2 posts • joined Saturday 6th December 2008 13:24 GMT
Evaluating the image in question seems to be a highly subjective issue. Does it eroticise a naked child or not? IWF obviously thinks it does. The law, as per R. v Oliver, Court of Appeal 2002, gives the following guidlines defining levels of indecent child images:
"Sentencing those having indecent pictures of children
For the purposes of sentencing those convicted of offences involving indecent photographs or pseudo-photographs of children, the two primary factors determinative of the seriousness of a particular offence were the nature of the indecent material and the extent of the offender's involvement in it.
As to the material, pornographic images were to be categorised by the following levels of seriousness:
(i) images depicting erotic posing with no sexual activity;
(ii) sexual activity between children, or solo masturbation by a child;
(iii) non-penetrative sexual activity between adults and children;
(iv) penetrative sexual activity between children and adults, and
(v) sadism or bestiality.
As to the nature of the offender's activity, the seriousness of an individual offence increased with the offender's proximity to, and responsibility for the original abuse."
Why removing original material is bad
I have no sympathy whatsoever for the the police suffering problems when storing seized equipment after having discovered examinations are carried out in situ in other countries - eg.Western Australia's SIMPLE (Simple Image Preview Live Environment) see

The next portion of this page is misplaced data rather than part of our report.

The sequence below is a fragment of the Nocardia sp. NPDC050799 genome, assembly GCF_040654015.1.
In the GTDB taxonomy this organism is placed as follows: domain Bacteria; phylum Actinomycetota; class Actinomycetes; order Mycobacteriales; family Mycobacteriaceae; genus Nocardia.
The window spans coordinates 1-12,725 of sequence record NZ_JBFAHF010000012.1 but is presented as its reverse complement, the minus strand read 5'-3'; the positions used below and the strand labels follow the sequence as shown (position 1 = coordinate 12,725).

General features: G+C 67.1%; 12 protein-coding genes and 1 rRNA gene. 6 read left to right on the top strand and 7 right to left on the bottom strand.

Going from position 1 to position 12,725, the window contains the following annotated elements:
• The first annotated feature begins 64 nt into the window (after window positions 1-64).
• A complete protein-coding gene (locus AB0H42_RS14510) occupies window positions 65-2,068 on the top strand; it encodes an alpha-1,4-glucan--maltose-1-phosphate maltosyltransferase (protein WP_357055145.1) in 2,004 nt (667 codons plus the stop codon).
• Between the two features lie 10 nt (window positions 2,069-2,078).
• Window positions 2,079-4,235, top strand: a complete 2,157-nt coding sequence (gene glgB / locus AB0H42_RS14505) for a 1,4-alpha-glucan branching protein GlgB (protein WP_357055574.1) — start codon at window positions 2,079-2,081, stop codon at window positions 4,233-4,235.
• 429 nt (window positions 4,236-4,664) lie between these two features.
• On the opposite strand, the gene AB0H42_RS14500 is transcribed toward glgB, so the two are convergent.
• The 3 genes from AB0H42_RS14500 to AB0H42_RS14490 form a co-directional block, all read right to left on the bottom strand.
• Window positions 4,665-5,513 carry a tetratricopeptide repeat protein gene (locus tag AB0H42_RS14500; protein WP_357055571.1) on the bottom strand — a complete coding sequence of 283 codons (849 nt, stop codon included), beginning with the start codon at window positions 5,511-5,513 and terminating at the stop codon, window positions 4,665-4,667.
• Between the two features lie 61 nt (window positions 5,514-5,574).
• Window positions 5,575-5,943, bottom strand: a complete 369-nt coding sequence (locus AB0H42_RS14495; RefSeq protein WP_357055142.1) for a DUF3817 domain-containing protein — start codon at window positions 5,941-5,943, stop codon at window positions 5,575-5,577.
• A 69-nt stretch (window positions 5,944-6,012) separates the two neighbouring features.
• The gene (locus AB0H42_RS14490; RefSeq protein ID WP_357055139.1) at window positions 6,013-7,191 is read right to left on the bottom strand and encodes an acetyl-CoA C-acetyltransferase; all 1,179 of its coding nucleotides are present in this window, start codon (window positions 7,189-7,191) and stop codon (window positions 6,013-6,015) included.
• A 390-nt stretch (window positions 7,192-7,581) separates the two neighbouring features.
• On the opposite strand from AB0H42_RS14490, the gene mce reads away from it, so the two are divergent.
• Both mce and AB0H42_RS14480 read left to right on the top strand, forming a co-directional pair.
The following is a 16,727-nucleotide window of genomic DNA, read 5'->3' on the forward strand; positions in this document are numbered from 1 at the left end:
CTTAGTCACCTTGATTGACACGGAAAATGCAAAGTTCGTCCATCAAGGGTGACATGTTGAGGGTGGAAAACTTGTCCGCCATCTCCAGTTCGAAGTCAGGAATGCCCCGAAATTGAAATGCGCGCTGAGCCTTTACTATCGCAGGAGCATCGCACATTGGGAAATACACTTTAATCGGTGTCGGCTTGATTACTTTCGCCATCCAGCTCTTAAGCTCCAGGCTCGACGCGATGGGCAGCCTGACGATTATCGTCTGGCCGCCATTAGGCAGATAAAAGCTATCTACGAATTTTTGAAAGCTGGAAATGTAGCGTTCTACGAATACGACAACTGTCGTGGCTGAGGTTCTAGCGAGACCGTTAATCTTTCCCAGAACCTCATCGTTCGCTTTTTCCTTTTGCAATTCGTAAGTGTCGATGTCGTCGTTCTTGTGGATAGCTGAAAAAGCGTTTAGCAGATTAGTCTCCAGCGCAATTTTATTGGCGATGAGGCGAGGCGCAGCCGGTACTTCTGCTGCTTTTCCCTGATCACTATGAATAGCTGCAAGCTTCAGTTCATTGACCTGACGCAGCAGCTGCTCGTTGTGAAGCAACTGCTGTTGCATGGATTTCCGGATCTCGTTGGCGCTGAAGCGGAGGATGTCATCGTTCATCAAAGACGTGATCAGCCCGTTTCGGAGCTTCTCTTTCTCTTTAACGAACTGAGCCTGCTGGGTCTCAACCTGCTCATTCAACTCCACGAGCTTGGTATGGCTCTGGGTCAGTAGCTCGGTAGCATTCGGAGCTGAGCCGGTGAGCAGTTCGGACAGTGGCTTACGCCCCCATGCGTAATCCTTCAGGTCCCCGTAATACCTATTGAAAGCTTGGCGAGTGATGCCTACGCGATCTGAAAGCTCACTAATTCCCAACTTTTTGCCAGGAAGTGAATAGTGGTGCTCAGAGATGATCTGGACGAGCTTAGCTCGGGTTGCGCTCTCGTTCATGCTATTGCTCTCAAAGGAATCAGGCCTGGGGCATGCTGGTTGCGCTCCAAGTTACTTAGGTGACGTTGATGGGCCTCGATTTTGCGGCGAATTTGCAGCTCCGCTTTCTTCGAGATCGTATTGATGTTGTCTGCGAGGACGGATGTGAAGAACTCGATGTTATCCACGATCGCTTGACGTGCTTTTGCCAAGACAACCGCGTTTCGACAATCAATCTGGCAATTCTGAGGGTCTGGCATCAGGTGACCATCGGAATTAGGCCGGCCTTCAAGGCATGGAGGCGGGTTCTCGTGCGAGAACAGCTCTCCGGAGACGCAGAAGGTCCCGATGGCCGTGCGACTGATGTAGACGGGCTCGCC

http://news.zdnet.com/2100-3513_22-190993.html . Presumably in the UK the alleged criminals are on bail until the examinations are complete so are at liberty to commit further crimes. Furthermore I would have thought removing a disk without leaving the owner a forensically uncontroversial record of its contents - eg. MD5 hash of the drive image plus hashes of every single file - would leave police evidence vulnerable to challenge. After all (Anon Copper) how hard is it to alter the timestamps on a file with a hex editor if one wants to? Her arguments about keeping the original equipment for court hold no water either. If a copy is to be analysed and "pulled apart" then another copy can have been made. As many clones as are needed in fact: just as long as they all preserve the set of hashes then they can be considered identical. If copies of documents are acceptable evidence then surely copies of digital information should also be? This is just another example of legal understanding lagging decades behind the requirements of the current situation.
Whilst I don't feel the delays amount to extra-judicial punishment, they obviously create unnecessary hardship. The Liberty 'Your Rights' website includes, in it's definitions of rights regarding retention of seized property, the following: "Lawfully seized articles may be retained so long as is necessary, for example, for production in court, but the articles cannot be kept for use as evidence in a trial or for forensic examination if a photograph or copy would suffice". I suspect there are other rights issues being contravened here too; for example the right to work.
False accusations and misinterpreted evidence eg.assuming guilt if the credit card or ip matches, abound in this backwater of technological ignorance too. It is high time the government looked at these issues & regularised it for the good of populace and policing.
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